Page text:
Millions of Californians are falling into what a new study calls the "private pension gap." These are 6.3 million Californians, mostly lower and middle-income workers, who have no access to a retirement plan at work, according to the study released by the University of California, Berkeley, Labor Center.
"Based on data from the three-year period 2008-2010, only 45 percent of private sector workers age 25–64 in California work for an employer who sponsored a retirement plan – even less than the U.S. average of 53 percent," says the study, authored by Nari Rhee, a researcher at the Center.
The study also finds that:
- Only 37 percent of employed private sector workers in California actually participate in an employer-sponsored retirement plan
- There has been a downward trend in workplace retirement plan coverage in California since 1998-2000, when 50 percent of private sector workers had access
- Access is worst among low-wage workers (22 percent in the bottom quartile); employees of small firms with less than 100 employees (25 percent); and Hispanics (32 percent)
- Seventy-five percent of these workers make less than about $46,000 a year.
The typical California private sector worker, who lacks access to a workplace retirement plan, will receive Social Security benefits equal to just 50-60 percent of the amount needed to pay for basic expenses like food, housing, and health care, says the report, which expands on a report Ms. Rhee did in October 2011 that found nearly half of California workers are on track to retire in or near poverty.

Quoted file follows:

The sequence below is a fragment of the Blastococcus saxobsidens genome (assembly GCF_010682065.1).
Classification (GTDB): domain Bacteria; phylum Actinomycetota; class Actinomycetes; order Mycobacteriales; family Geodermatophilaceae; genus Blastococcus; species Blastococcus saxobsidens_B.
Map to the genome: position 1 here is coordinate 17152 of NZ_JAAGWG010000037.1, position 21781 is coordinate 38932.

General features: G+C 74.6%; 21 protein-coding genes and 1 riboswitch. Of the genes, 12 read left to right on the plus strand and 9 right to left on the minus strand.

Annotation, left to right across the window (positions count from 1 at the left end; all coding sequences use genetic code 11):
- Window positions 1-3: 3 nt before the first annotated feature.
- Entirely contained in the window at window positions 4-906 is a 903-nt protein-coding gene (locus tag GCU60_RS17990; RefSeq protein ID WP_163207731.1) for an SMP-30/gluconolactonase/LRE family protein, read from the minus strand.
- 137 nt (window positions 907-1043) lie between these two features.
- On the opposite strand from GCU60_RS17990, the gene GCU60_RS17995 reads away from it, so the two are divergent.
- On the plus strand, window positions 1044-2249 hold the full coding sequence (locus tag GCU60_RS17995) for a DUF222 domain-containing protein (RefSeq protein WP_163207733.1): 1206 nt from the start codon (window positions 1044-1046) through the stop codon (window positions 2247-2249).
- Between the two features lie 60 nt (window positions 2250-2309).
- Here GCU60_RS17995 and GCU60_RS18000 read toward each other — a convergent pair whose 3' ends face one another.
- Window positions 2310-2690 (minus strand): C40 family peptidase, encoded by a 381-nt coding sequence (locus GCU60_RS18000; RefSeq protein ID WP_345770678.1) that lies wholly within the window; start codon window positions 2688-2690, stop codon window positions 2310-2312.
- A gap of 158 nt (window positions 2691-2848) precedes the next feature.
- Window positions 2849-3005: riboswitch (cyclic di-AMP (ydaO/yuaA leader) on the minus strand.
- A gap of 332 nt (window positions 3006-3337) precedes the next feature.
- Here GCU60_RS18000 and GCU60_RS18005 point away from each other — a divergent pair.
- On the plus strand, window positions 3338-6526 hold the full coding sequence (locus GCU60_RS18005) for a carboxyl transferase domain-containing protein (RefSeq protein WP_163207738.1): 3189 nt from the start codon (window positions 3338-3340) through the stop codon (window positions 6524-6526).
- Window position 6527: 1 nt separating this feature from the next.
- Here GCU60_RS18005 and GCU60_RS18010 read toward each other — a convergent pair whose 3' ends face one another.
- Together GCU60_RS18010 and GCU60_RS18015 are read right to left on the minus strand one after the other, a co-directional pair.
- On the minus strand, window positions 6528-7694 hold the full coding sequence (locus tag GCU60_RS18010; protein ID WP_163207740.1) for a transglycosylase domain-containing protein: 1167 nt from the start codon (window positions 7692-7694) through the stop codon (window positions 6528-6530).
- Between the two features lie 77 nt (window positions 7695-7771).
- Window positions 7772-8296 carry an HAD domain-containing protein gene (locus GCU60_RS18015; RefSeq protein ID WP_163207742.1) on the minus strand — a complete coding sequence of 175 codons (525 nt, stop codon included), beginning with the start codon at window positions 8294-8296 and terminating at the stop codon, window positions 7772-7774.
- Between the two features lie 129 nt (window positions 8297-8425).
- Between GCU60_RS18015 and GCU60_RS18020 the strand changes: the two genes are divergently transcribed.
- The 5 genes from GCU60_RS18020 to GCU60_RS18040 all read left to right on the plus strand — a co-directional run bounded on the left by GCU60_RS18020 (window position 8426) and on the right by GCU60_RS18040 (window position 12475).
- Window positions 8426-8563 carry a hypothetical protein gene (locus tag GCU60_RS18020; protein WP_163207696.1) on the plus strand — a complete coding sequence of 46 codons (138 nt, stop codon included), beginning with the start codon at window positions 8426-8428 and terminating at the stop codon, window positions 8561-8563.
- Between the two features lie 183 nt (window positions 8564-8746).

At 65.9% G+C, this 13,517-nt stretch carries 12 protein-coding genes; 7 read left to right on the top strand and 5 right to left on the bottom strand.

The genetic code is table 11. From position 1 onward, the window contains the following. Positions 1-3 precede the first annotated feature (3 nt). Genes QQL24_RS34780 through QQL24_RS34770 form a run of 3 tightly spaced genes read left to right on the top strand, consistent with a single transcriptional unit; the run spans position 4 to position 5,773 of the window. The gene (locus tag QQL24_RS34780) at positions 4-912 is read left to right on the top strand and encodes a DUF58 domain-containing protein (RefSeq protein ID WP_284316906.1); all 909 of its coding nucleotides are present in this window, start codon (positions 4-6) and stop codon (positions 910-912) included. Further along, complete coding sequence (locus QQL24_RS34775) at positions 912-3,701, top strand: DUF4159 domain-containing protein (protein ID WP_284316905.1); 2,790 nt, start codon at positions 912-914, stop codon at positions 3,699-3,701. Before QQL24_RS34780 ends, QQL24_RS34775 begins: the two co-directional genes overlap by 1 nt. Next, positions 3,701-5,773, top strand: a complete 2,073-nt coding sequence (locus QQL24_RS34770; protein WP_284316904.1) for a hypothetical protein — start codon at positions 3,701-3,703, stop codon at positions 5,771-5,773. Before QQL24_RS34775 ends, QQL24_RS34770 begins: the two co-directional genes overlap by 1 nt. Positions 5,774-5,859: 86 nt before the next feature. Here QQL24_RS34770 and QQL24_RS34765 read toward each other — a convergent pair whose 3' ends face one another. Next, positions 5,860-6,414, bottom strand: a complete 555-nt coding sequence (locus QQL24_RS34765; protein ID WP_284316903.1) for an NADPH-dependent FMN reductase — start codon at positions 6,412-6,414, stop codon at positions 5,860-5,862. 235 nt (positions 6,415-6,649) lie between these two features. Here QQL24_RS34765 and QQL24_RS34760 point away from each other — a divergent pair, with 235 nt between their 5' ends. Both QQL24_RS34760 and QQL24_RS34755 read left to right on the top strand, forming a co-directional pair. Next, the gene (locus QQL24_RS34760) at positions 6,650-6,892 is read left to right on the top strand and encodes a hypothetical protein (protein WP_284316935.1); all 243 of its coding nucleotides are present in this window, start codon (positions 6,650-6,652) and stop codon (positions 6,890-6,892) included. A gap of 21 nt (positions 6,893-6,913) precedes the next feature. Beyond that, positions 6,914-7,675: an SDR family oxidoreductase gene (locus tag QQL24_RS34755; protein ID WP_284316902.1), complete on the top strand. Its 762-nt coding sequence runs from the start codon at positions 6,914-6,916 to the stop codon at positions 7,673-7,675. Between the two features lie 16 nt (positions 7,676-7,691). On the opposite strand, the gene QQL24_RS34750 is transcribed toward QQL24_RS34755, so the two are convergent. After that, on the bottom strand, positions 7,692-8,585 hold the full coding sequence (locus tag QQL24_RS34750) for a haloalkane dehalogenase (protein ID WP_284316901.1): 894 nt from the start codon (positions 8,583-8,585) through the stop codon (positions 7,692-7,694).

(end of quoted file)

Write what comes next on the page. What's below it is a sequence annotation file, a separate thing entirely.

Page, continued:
"For most people, retirement security is not about living in luxury, nor is it about just surviving; it is about having adequate resources to enjoy their families and interests after a lifetime of hard work while they are still in good enough health to do so," says Ms.Rhee.
State Sen. Kevin de Leòn, D-Los Angeles, says the new study reinforces his arguments in favor his proposal setting up a state retirement plan for low- and moderate-income residents.
"SB 1234 addresses this population by providing them a portable and reliable retirement plan that will serve as a modest supplement to Social Security," says Mr. De Leòn. "If we don't offer this, most of these people will retire into poverty putting a further strain on our already scarce public resources."